99. WOOLLEY (B.d.).
(O.S. 6 in. XVII N.W.)
Woolley is a parish about 6 m. W.N.W.
of Huntingdon. The Church is the principal
Woolley, Parish Church of St Mary
(1). Parish Church of St. Mary stands near
the middle of the parish. The walls are of stone and
pebble-rubble with dressings of Weldon and
Ketton stone; the roofs are covered with tiles and
lead. There is some re-used 12th-century material,
and the erratic plan indicates the existence of a
building on the site before the present church.
The existing Chancel, Nave, North and South
Transepts and Aisles were built c. 1300. Towards
the end of the 14th century the N. transept was
mostly re-built and shortened, the N. aisle repaired,
the nave lengthened towards the W. and the West
Tower added. The chancel was repaired and the
roofs renewed in the 17th century. The church was
restored in 1857 and again in 1907 and 1914. The
S. transept and aisle have been largely re-built.
Architectural Description—The Chancel (22 ft.
by 16 ft.) is of c. 1300, and has a slightly restored
E. window of three pointed lights in a two-centred
head with moulded jambs, mullions, label and
mask-stops. The N. wall has a wall-arcade of
three bays with two-centred arches of one chamfered order, continued down the responds and
springing from free shafts with moulded capitals
and bases, between the bays; the two western
bays have each a partly restored window of two
pointed lights with a quatrefoil in a two-centred
head with a moulded label; the label of the western
window has mask-stops. The S. wall has a wall-arcade similar to that in the N. wall; the wall is
pierced by two windows, the eastern of one lancetlight with a moulded label and the western a mid
14th-century window of two trefoiled ogee lights
in a square head with a moulded label with mask-stops. The chancel-arch, of c. 1300, is two-centred
and of two orders, the outer hollow-chamfered and
continuous and the inner springing from moulded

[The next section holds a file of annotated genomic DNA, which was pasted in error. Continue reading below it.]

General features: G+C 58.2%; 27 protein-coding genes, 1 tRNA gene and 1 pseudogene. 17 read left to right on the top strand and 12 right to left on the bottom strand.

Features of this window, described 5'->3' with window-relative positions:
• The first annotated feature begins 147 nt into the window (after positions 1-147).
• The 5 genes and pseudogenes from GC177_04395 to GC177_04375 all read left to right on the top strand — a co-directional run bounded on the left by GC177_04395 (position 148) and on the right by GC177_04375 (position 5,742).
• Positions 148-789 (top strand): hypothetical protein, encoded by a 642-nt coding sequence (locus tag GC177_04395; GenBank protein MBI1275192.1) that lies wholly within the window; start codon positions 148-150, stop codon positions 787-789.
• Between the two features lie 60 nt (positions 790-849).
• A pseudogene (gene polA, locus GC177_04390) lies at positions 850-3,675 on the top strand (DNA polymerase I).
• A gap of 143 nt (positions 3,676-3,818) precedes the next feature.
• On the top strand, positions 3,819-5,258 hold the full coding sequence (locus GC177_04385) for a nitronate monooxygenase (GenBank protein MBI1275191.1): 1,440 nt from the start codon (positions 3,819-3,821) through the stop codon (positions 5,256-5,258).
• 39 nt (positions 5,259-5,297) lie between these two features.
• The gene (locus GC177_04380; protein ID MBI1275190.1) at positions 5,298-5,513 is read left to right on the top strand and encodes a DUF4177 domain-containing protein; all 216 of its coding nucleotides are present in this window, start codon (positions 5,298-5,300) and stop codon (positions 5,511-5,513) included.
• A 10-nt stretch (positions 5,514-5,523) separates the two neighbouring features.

corbels, the southern with a foliated termination.
The Nave (41½ ft. by 18 ft.) has N. and S. arcades
of c. 1300 and each of two bays, with two-centred
arches of two chamfered orders and with a moulded
label on the nave-side: the columns are octagonal
and the responds have engaged shafts, all with
moulded capitals and bases; the capitals of the
N.E. respond and of the S. arcade and the respondbases on the same side are modern. The nave
extends beyond the arcades and has in the S. wall
a 17th-century window of two plain square-headed
The North Transept (6 ft. by 11¼ ft.) has in the
N. wall a 14th-century window of three trefoiled
lights in a four-centred head with a moulded label.
In the W. wall is a two-centred arch of c. 1300,
and of two chamfered orders; it springs, on the
S., from the column of the arcade.
The South Transept (8¼ ft. by 11¾ ft.) has in the
S. wall a window, all modern except the hollow-chamfered jambs of c. 1300; further W. is a small
trefoiled window of the 14th-century set in a modern
recess. In the W. wall is a slightly restored arch,
uniform with the corresponding feature in the N.
The North Aisle (6¼ ft. wide) has in the N. wall
a doorway of c. 1300 with jambs and two-centred
arch of two hollow-chamfered orders, with a
moulded label and mask-stops. In the W. wall is
a lancet-window of c. 1300.
The South Aisle (5¾ ft. wide) has in the S. wall a
partly restored doorway of c. 1300, with jambs and
two-centred arch of two chamfered orders, with a
moulded label and one old head-stop; further W.
is a lancet-window of the same date.
The West Tower (8½ ft. square) is of late 14th-century date and of three stages with a splayed
plinth, embattled parapet with gargoyles at the
angles and an ashlar spire. The two-centred tower-arch is of two orders, on the E. face, the outer
moulded and continuous and the inner chamfered
and springing from moulded corbels. The W.
window is of two lights with a modern head and
an old label with beast-stops; the W. doorway,
now blocked, has moulded jambs, two-centred arch